But this time I think I'm ready to try it. What happened last week truly terrified me. It's not like comprehensive exams were the scariest thing in the world, nor should they have been as stressful as I managed to make them. I think they were just the straw that broke the camel's back... Between that, and my mom getting sick, and traveling last month, and having this cold that won't go away, plus all of the other things that are always running obsessively through my head anyway, plus what just may be chemical issues in my brain that I can't control, I shut down. I broke.
So in two weeks I have an appointment with a psychiatrist. I know that by then I may be feeling fine. I may have forgotten what I felt like a few days ago (and what I still feel like, a little - these episodes leave an emotional residue). But regardless, I'm doing it anyway, and I'm going to make sure the doctor understands that despite my placid and friendly-looking exterior, I need some help.
One of my friends sent me a link to a blog entry about a guy who was afraid to go on medication but found that it made a real difference for him. It's a Christian blog, and I'm not a Christian, but it was moving and helpful and comforting anyway:
I especially relate to this - this feeling that I can't rest, I can't make my mind stop, I'm a failure, life is rushing by and I can never quite catch it: "My life had been wasted. I'd accomplished nothing, and the sorrow of it all was descending on me. The vanished years! I've done nothing! Where did the time go? Life is too fast, rushing by like a freight train, and I couldn't get on it... I'd previously lie there and think about how I blew it on the air this morning; how I never should have quit talk radio; how I shouldn't have said that one awkward thing five, 10, or 25 years ago; how I'd wasted whatever I'd been given; how I'd failed to provide a yard for my kids to play in; how the years were slipping by, and, though my wife said differently, I just knew I wasn't doing enough as a dad or a husband or a child of God."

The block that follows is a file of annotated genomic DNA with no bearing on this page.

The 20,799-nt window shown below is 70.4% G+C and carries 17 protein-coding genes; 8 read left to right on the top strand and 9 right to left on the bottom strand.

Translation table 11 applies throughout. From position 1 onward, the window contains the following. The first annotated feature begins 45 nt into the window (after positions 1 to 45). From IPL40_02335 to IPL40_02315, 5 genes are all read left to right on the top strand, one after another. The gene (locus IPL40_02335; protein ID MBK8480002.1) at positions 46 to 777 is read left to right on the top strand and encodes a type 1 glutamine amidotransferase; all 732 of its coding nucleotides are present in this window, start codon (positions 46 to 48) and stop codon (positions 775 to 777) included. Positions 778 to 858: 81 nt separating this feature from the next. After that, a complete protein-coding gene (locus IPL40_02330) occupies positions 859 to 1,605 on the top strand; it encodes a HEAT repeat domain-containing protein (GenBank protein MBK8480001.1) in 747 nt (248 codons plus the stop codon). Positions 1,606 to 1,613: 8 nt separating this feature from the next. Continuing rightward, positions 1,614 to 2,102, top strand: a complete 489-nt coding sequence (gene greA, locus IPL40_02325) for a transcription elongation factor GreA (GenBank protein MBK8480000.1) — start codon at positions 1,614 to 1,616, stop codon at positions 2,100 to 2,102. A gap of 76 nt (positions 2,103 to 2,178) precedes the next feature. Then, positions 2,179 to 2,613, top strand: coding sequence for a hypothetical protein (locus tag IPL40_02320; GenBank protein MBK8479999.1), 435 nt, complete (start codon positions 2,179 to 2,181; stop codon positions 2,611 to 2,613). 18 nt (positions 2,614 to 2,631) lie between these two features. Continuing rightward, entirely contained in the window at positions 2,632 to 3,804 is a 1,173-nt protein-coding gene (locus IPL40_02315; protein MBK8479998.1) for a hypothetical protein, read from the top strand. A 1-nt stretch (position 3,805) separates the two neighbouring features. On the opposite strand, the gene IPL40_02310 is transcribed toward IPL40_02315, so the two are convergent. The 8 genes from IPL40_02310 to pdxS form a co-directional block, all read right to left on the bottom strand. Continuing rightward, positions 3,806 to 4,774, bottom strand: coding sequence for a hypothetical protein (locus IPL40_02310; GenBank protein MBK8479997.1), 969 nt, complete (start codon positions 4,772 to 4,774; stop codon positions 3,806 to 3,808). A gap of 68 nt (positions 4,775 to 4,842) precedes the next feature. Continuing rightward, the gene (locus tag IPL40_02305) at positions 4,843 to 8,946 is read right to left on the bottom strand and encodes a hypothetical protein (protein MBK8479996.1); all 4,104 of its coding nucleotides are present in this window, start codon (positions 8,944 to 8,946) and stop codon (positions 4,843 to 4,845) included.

In the two years that I have known my therapist, he has never recommended medication. I'm not sure that's really his thing. He has recommended talking, meditation, yoga, tai chi, and rest. He has recommended opening up to other people and taking some risks in order to develop friendships. He has recommended relying on my family when things get tough. He has recommended that I call him if I need to, even if it is 11 p.m. on a Saturday night (he doesn't mind and he will call me back, he says). But the other day, I think he could see that I have kind of hit my limit. I think he could see how scared I was and how tired I was - of myself.
I did get through the critique, by the way. After my therapy session I came home and slept for two hours. Then I hauled myself out of bed, somehow wrote something that my advisor said was thoughtful and comprehensive, and put together a presentation that, while not an oratory masterpiece, served its purpose. In all honesty, I have no idea how I did it. I really don't. I'm just glad it's over.